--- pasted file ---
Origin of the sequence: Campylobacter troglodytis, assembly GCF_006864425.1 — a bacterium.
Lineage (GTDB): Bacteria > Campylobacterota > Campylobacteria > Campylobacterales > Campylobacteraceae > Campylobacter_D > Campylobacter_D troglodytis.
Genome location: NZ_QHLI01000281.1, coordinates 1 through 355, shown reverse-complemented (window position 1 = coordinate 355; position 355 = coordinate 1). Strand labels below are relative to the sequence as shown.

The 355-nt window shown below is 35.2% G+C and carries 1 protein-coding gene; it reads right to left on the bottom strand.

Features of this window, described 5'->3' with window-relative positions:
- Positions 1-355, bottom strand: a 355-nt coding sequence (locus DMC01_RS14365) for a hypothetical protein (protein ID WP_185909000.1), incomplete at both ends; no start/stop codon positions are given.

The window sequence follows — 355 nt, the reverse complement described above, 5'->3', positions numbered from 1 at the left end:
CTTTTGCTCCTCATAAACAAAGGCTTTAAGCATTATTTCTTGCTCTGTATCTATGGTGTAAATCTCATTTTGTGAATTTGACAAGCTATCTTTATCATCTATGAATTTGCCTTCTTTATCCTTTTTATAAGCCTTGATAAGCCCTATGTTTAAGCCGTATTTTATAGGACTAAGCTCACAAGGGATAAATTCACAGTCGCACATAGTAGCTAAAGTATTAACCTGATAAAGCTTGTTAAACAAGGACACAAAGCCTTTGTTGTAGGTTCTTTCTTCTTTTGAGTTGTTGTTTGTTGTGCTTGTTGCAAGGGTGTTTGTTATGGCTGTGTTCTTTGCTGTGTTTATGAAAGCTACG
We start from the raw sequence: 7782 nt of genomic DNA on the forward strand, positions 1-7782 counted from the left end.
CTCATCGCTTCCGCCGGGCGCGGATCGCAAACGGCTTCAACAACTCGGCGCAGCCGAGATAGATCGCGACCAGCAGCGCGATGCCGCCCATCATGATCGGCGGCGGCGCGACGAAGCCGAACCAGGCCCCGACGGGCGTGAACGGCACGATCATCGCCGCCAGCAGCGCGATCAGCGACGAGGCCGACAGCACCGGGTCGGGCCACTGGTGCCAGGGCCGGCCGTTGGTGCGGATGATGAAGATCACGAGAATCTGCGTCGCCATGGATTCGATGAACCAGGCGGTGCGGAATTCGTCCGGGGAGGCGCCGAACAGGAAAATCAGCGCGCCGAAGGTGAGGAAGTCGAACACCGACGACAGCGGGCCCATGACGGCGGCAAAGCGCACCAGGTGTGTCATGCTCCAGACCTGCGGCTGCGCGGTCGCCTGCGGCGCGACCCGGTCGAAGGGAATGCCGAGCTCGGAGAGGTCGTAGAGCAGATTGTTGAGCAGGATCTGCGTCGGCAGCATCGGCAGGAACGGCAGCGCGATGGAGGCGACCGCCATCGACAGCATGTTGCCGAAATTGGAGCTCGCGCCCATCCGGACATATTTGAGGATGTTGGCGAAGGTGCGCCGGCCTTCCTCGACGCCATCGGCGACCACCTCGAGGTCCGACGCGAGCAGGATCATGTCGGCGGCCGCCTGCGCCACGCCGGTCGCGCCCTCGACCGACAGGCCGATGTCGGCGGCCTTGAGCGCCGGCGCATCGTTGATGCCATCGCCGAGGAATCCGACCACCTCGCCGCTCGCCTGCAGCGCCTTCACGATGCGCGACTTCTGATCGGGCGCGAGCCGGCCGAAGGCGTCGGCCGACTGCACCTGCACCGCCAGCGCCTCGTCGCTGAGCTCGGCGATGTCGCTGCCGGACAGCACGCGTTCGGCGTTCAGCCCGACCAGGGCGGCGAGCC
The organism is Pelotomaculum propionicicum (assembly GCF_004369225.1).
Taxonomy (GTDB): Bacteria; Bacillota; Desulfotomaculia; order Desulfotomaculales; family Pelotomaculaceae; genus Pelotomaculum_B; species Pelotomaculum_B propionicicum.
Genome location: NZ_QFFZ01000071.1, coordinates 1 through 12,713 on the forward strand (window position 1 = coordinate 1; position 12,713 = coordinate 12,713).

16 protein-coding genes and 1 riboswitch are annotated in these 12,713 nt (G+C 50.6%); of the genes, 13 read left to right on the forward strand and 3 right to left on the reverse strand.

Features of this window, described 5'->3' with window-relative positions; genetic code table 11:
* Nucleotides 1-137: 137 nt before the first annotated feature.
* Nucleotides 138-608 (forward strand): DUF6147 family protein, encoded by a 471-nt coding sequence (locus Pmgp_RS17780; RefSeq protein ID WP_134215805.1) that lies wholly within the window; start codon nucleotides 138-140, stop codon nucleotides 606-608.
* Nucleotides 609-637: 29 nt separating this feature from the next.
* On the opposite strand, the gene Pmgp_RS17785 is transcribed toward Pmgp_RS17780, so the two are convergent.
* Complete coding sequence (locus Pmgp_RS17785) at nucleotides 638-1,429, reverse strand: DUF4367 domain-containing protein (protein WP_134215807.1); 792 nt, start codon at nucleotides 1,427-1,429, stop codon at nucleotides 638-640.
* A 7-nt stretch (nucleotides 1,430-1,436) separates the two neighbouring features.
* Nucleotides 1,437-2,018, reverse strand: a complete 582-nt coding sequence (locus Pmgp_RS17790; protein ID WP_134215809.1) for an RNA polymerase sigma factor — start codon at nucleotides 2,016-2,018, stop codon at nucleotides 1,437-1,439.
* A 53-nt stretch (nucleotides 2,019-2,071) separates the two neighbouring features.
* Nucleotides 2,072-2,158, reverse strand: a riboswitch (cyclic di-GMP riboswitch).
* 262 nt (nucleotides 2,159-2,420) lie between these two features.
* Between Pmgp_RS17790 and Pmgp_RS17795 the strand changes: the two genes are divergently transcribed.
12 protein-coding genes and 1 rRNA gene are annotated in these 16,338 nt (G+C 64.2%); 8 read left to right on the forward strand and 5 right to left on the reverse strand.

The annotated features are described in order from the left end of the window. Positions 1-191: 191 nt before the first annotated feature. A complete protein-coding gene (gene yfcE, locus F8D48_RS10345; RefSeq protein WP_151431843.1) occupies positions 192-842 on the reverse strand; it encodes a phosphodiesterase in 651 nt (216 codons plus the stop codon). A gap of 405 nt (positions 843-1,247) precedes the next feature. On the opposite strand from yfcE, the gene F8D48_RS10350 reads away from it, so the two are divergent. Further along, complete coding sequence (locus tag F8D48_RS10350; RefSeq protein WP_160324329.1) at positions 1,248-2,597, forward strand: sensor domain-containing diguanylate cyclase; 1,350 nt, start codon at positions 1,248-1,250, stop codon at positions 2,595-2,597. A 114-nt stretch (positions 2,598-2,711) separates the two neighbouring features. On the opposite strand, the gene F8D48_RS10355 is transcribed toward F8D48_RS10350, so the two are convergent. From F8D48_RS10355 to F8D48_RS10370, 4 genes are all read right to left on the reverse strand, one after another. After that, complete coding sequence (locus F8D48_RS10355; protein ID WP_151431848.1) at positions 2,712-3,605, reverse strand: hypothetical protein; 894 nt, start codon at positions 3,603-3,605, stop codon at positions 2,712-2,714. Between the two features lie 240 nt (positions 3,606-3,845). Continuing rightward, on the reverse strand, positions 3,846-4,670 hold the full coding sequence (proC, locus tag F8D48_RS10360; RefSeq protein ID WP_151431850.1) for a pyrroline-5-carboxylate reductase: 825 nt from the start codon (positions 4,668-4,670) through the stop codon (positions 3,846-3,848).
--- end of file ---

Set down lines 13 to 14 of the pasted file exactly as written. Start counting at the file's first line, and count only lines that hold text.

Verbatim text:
Genome location: NZ_QFFZ01000071.1, coordinates 1 through 12,713 on the forward strand (window position 1 = coordinate 1; position 12,713 = coordinate 12,713).

16 protein-coding genes and 1 riboswitch are annotated in these 12,713 nt (G+C 50.6%); of the genes, 13 read left to right on the forward strand and 3 right to left on the reverse strand.